Oh sure, I like a nice hotel, an inn, a B&B, a place with a real toilet and room to shower, but hot water and comfort aside (and I speak for both Thoreau and myself here), there’s really nothing so restorative as a week in the wilderness, under the Milky Way, reading and writing among jittering aspens, searching for the elusive left-handed windshifter and fixing meals to songs about trucks and beer and especiallylittle lady bugs on little yellow blankets…which, regrettably, I can now sing along with…on the only radio station that comes in clearly: Country Something Something FM; nothing so affirming as knowing one can survive on a small amount of fresh, local food, cooked on an open fire made with tinder and twigs and logs collected, sawed by hand (splinters removed with a sewing kit needle); the stars at night, a glass of red, a cup of tea, a handful of stones in an empty Unicorn kidney beans can to shake occasionally (due to bear warnings, not to mention the sight early one a.m. of a big black furry paw pulling at branches on the serviceberry bush outside the door—two metres from the door—of our rented trailer).
Which is exactly why I don’t do tents.
The deer were there too. This year a family of five: mommy deer—not thrilled about our big camper thing but tolerant—who tossed a few as long as you remember who was here first looks our way; twin babies, but for a torn right ear on one, who really really wanted to come closer but I worried mommy deer might have something to say about that so gave my ever-present Unicorn can a little shake (was considering wearing it on a string around my neck); papa stag, who merely followed or led or did whatever he was told to do and seemed mostly concerned with the size of his new antlers, stopping to let us have a good look at them from various angles; there was also another mid-sized adult tagging along, rather unwillingly I thought, which I took to be a visiting aunt. Numbers are significantly down, due, I suspect, to proximity of big black furry paws—only the very brave and the slightly witless linger (and deer aunts who are there under duress, possibly to attend a niece or nephew’s birthday party; all aunts know the best time to visit with nieces and nephews is NOT at birthday parties).
Then there was the bread.
Loaves of it made by a guy with a donkey that turns the grist mill that grinds the flour that is then mixed with fresh mountain spring water, sea salt. Sourdough. Toasted on the fire, buttered, with a slab of jalapeno cheese, slices of fat red onion or made into a pan-fried salami/turkey/romaine sandwich or as accompaniment to red kidney bean soup in chicken broth with chopped coriander, carrots and garlic. We had bread with eggs, bread with fruit, bread salad with yellow tomatoes and garlic bread and green salad with croutons; we had bread with bread and bread with jam and juice and by the end of the week, all that was left of the entire food supply was one tiny crust of donkey milled bread (somehow we’d managed to ration down to the last slice of shallot), which crust I packed and ate on the flight home.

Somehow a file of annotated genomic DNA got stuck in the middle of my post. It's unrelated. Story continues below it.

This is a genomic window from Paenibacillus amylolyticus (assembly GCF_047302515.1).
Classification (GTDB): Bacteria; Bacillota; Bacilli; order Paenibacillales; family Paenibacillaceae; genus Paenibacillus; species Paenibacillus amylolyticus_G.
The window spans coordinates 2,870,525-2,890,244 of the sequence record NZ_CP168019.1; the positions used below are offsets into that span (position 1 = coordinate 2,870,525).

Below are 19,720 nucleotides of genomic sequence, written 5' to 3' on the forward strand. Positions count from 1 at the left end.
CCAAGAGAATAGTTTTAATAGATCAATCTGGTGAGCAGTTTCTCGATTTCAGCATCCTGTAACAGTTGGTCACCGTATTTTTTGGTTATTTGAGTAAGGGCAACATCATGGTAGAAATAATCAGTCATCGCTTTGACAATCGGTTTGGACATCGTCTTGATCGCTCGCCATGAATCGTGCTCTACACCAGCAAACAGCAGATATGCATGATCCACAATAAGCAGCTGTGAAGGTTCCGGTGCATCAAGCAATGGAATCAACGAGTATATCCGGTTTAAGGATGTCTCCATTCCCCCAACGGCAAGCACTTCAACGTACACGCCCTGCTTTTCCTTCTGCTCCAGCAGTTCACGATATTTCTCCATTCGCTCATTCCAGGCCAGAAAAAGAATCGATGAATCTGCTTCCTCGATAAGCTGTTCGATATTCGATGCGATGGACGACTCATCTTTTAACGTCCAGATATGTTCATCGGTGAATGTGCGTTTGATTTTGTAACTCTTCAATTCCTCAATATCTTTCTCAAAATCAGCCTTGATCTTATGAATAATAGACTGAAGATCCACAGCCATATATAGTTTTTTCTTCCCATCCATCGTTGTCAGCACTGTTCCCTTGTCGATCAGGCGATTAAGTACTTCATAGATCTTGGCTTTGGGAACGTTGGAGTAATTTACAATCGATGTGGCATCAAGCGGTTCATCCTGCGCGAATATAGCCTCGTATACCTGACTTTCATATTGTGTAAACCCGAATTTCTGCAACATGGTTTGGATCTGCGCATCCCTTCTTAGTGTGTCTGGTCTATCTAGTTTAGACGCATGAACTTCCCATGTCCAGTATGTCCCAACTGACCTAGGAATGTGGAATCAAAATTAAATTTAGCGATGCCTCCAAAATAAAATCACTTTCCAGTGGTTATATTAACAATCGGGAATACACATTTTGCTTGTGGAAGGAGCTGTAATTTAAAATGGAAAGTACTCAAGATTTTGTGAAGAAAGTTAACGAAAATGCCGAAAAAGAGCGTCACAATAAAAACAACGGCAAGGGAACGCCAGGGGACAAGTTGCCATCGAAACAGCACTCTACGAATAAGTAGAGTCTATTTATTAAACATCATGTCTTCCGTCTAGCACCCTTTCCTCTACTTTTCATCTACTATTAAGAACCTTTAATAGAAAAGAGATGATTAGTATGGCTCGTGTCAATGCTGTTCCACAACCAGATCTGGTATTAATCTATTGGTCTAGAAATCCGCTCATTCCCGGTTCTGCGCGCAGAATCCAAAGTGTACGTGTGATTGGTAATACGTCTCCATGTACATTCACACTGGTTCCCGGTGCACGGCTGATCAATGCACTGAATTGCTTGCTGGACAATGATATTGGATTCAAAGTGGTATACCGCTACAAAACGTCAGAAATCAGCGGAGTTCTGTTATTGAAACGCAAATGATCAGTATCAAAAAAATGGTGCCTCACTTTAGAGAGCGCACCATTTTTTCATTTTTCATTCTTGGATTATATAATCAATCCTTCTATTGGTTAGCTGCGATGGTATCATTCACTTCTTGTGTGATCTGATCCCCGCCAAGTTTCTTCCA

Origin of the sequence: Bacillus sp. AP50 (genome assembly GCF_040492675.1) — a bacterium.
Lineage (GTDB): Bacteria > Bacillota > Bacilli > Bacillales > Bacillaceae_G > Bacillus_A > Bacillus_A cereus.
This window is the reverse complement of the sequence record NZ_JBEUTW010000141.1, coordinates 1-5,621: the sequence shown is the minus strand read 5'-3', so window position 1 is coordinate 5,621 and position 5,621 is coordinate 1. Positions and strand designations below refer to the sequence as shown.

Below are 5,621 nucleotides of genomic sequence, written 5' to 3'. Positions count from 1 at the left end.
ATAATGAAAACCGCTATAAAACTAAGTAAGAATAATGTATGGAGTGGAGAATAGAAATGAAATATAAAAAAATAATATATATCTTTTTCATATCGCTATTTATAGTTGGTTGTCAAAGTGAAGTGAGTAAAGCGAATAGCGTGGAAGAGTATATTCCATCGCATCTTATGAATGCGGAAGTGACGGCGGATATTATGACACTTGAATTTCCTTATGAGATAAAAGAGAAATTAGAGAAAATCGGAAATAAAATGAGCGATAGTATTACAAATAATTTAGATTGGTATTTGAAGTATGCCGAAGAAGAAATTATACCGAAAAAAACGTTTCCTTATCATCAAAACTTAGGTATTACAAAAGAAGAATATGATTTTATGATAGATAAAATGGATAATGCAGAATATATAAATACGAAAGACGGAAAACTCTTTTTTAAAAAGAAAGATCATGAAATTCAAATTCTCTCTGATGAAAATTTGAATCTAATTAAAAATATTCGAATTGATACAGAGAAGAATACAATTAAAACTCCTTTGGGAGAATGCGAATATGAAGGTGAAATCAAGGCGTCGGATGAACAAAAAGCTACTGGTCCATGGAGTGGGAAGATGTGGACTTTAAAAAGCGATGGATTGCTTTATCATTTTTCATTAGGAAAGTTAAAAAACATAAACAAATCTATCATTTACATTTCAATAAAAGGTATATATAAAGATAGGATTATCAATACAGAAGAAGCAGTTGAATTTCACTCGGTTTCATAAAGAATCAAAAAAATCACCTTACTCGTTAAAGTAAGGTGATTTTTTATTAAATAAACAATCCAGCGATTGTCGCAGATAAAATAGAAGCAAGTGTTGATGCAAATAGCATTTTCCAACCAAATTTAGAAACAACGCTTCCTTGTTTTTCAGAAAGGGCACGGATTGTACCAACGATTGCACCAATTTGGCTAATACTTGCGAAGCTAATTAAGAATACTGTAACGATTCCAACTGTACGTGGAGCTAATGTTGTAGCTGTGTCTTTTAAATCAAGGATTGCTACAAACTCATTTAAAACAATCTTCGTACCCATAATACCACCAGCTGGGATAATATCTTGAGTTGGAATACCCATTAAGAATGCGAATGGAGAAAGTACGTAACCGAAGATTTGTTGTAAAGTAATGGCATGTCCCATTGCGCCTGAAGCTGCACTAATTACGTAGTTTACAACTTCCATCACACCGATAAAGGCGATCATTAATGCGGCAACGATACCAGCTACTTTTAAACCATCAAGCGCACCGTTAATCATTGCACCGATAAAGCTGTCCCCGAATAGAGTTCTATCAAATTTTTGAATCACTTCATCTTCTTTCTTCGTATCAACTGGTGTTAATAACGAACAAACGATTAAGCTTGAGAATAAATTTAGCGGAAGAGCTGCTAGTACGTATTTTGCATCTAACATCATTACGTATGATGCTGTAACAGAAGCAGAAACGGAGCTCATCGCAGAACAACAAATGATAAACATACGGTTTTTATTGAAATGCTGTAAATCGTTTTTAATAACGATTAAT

As for the Milky Way—it’s usually directly and conveniently above our campsite but this time the nights were either too cloudy, too bright with the moon, or too windy dark and bear scary. So, like the serendipitous way of the world, today, on returning to emails, we find this amazing time lapse video waiting for us, sent by someone who knew nothing of our starry starry quest.
6 thoughts on “reflections after the storm”
I loved this , and I loved seeing you .
And I love seeing you!
I’ve been thinking of you during these dark, cold mid-January days wondering how you’re coping with these dark, cold mid-January days (and night). Each and every time PEI is mentioned in the news my ears perk up while I listen to how the latest nor-eastern is affecting your neck of the woods. You’re a brave soul, Matilda. And dearly missed here, in my (and once-upon-a-time yours) neck neck of the woods. Much love.
Another one is on its way, so your ears will be perking! You have no idea how often I think of you…
“It’ll be a mess,” one reporter said, “and in 24 hours it’ll be over“, and of course he was right.
I LOVE THIS.
Kerry, those words got me through the storm, I swear.